Or as Jesus would say, “Let anyone with ears listen.”

 

 

 

Effective Stewardship – Month #10

God uses money as a testimony in the lives of His people.

“But strive first for the kingdom of God and his righteousness,

and all these things will be given to you as well” (Matt. 6:33).

 

“ . . . if anyone is in Christ, there is a new creation: everything old has passed away . . . everything has become new” (2 Cor. 5:17).  Christians should have a different outlook on life, including money and material possessions.  They realize that they own nothing, that everything they have belongs to God, and that they are only managers and stewards of what God has entrusted to them.  Because of that, Christians should have a different attitude towards “things.”

That attitude demonstrates itself in many different ways.

For example, Christians show mercy and give, in contrast to the those who borrow and do not repay (Psalm 37:21).

Christians should hold possessions with an open hand, and “refresh” others with their bounty (Proverbs 11:24-25).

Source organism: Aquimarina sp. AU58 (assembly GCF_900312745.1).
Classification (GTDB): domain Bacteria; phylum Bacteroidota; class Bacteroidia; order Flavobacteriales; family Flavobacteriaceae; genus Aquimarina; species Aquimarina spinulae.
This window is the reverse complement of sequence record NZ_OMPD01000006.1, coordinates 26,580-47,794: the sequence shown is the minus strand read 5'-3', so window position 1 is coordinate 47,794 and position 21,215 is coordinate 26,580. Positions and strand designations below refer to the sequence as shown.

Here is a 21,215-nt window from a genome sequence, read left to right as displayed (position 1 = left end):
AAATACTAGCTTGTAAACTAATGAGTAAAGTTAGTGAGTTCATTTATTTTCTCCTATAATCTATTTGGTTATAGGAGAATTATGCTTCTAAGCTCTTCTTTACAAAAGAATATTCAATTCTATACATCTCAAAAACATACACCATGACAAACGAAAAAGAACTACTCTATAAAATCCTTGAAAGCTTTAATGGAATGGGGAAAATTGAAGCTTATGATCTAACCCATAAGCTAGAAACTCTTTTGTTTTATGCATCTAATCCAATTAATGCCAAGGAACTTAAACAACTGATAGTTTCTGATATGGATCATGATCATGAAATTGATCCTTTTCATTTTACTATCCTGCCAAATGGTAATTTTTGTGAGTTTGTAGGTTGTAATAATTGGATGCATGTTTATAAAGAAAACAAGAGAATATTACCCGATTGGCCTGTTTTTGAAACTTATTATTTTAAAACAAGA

They are honest and demonstrate their faith by their work and integrity (1 Thes. 4:11-12).

They give to those in need and thereby demonstrate to a watching world the love of God (1 John 3:17).

When this kind of lifestyle is present in our lives, Jesus said that people will see our good works — our different attitude and perspective — and will glorify our heavenly Father (Matt. 5:16).  And as we seek His kingdom first and foremost, we have His promise that He will provide what we need (Matt. 6:33).

As others observe you and your lifestyle, do they see any difference because of your faith in the Lord Jesus Christ?

As they observe your relationship to “things,” especially to money, do they realize you are a manager, a steward, and not an owner?

Or stated another way, is the manner in which you handle money and material possessions a testimony to your faith in Christ?

 

 

 

Effective Stewardship – Month #9

God uses money as a test to help us grow.

“If then you have not been faithful with the dishonest wealth,

who will entrust to you the true riches?” (Luke 16:11)